Massachusetts Civil Forfeiture - Release: 10-4-2011

 

IJ Challenges “Policing for Profit” in Massachusetts

New Report Documents How Civil Forfeiture Invites Abuse

 

WEB RELEASE: October 4, 2011
CONTACT:
John E. Kramer

(703) 682-9320
[Private Property]


 
Caswell

IJ client Russ Caswell and his family have owned and operated the Motel Caswell in Tewksbury, Mass., for two generations.  The Caswells may have their property taken from them by local and federal law enforcement officials through a process known as “civil forfeiture.”

Download the report: Inequitable Justice

Arlington, Va.—For two years, Massachusetts small business owner Russ Caswell has suffered through an American nightmare.

Russ and his family have owned and operated the Motel Caswell in Tewksbury, Mass., for two generations.  The motel, which Russ’ father built and the Caswells own free and clear, was supposed to provide for Russ and his wife’s retirement.  But now, the Caswells may have their million-dollar property taken from them by local and federal law enforcement officials through a process known as “civil forfeiture.”  If law enforcement officials succeed, the Caswells would end up with nothing and the law enforcement agencies would split the bounty through a process called “equitable sharing” in which the local agency would get 80 percent of the proceeds and the federal government would keep the rest.  This money could be used to pad the budgets of police and prosecutors’ offices, thus giving it a direct financial incentive not to pursue justice, but rather to “police for profit,” which is exactly was is going on in the Caswell case.

Seeking to circumvent state law and cash in on the profits, the Tewksbury Police Department is working with the U.S. Department of Justice to take and sell the Caswells’ property because a tiny fraction of people who have stayed at the Motel Caswell during the past 20 years have been arrested for crimes.  This is taking place even though the Caswells themselves have worked closely with law enforcement officials to prevent and report crime on their property.  And the arrests the government complains of represent less than .05 percent of the 125,000 rooms the Caswells have rented over that period of time. Indeed, the government’s lawsuit identifies only five incidents leading to approximately 10 arrests between 2001-2009 as the basis of the forfeiture.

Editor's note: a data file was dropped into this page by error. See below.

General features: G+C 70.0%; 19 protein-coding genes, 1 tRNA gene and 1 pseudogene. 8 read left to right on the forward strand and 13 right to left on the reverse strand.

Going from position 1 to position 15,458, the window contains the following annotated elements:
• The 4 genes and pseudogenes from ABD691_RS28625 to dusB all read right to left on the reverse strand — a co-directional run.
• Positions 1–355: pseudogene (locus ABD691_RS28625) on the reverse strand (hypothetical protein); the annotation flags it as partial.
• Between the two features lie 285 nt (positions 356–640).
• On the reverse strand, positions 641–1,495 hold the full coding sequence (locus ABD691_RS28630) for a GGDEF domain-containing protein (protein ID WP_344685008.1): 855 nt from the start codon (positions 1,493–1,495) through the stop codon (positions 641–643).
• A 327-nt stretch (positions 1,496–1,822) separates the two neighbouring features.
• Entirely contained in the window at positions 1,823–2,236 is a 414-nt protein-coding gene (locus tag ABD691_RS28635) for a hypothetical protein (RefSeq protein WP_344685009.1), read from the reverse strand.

Worse yet, while criminals in America are presumed innocent until being proven guilty, under civil forfeiture, innocent owners like the Caswells are presumed guilty until they can prove that they and their property have done no wrong.  The Institute for Justice, a public interest law firm that fights for property rights nationwide, announced today it would represent the Caswells in the defense of their constitutional rights.

“Civil forfeiture creates a perverse incentive for police to target innocent owners and their assets rather than seek justice and public safety,” said IJ Senior Attorney Scott Bullock.  “No one in the United States should lose his or her property without being convicted of a crime, let alone never even being charged with a crime.  Yet that is exactly what is happening with the Caswells.  This case shows that fair and impartial law enforcement cannot exist as long as we allow policing for profit.”

How widespread is the problem of civil forfeiture abuse nationwide?  In 1986, the year after the U.S. Department of Justice’s Asset Forfeiture Fund was created—the fund that holds the forfeiture proceeds from properties forfeited under federal law and available to be paid out to law enforcement agencies—took in just $93.7 million.  Today, it holds more than $1.6 billion.  A new Institute for Justice report released today titled, Inequitable Justice: How Federal “Equitable Sharing” Encourages Local Police and Prosecutors to Evade State Civil Forfeiture Law for Financial Gain, documents how the problem is growing worse.  Between 2000 and 2008, equitable sharing payments from the U.S. Department of Justice to state and local law enforcement doubled from about $200 million to $400 million per year.

“Equitable sharing enables law enforcement agencies to sidestep protections in state law for property owners such as the Caswells,” said Larry Salzman, an attorney with the Institute for Justice and a co-author of the Inequitable Justice report.  “It essentially makes bad situations worse by allowing local police and prosecutors to take property from citizens under federal forfeiture law when such seizures are banned by their own state laws.”

“My father built the hotel when I was a boy in 1955,” said Russ Caswell.  “For decades, it has been a clean and safe place for travelers and locals who need an affordable home away from home.  It is un-American that I am being treated like a criminal when my family has always worked with the police to quickly report and resolve any crime that has occurred on our property.  Rather than work with us, the federal government and our local police department have blindsided us and are working to take everything we’ve worked so hard to earn.”

“Civil forfeiture creates inevitable abuses,” said IJ President and General Counsel Chip Mellor.  “The Institute for Justice has documented time and again that it invites a lack of accountability, a lack of due process and a lack of constitutionally enshrined restraints on government authority.  Civil forfeiture needs to end.  If the government wants to take someone’s property, it should first be required to convict someone of a crime.  Short of that, you will end up with what we have today in Tewksbury and elsewhere.”

For the past year, the Caswells have been defended ably by Michael O’Neil, George Skogstrom, and Tiffany Pawson, from the law firm of Schlossberg, LLC, in Braintree, Mass., who remain on the team as local counsel.

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